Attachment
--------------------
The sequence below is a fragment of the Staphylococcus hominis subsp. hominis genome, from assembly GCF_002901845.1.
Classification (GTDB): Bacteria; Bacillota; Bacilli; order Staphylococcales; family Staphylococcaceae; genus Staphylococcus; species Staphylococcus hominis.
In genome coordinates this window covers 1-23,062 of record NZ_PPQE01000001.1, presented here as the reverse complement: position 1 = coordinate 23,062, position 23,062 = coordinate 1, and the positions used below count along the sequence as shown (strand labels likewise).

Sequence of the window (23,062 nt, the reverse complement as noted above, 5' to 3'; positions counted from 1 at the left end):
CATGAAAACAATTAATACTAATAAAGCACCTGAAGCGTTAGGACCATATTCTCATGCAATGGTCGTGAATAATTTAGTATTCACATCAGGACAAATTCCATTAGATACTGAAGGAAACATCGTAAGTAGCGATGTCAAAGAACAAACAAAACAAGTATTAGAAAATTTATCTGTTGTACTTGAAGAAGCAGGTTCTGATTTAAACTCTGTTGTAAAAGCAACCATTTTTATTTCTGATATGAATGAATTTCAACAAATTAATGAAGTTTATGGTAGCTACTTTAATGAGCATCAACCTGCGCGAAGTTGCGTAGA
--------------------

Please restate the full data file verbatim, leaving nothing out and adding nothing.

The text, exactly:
The sequence below is a fragment of the Staphylococcus hominis subsp. hominis genome, from assembly GCF_002901845.1.
Classification (GTDB): Bacteria; Bacillota; Bacilli; order Staphylococcales; family Staphylococcaceae; genus Staphylococcus; species Staphylococcus hominis.
In genome coordinates this window covers 1-23,062 of record NZ_PPQE01000001.1, presented here as the reverse complement: position 1 = coordinate 23,062, position 23,062 = coordinate 1, and the positions used below count along the sequence as shown (strand labels likewise).

Sequence of the window (23,062 nt, the reverse complement as noted above, 5' to 3'; positions counted from 1 at the left end):
CATGAAAACAATTAATACTAATAAAGCACCTGAAGCGTTAGGACCATATTCTCATGCAATGGTCGTGAATAATTTAGTATTCACATCAGGACAAATTCCATTAGATACTGAAGGAAACATCGTAAGTAGCGATGTCAAAGAACAAACAAAACAAGTATTAGAAAATTTATCTGTTGTACTTGAAGAAGCAGGTTCTGATTTAAACTCTGTTGTAAAAGCAACCATTTTTATTTCTGATATGAATGAATTTCAACAAATTAATGAAGTTTATGGTAGCTACTTTAATGAGCATCAACCTGCGCGAAGTTGCGTAGA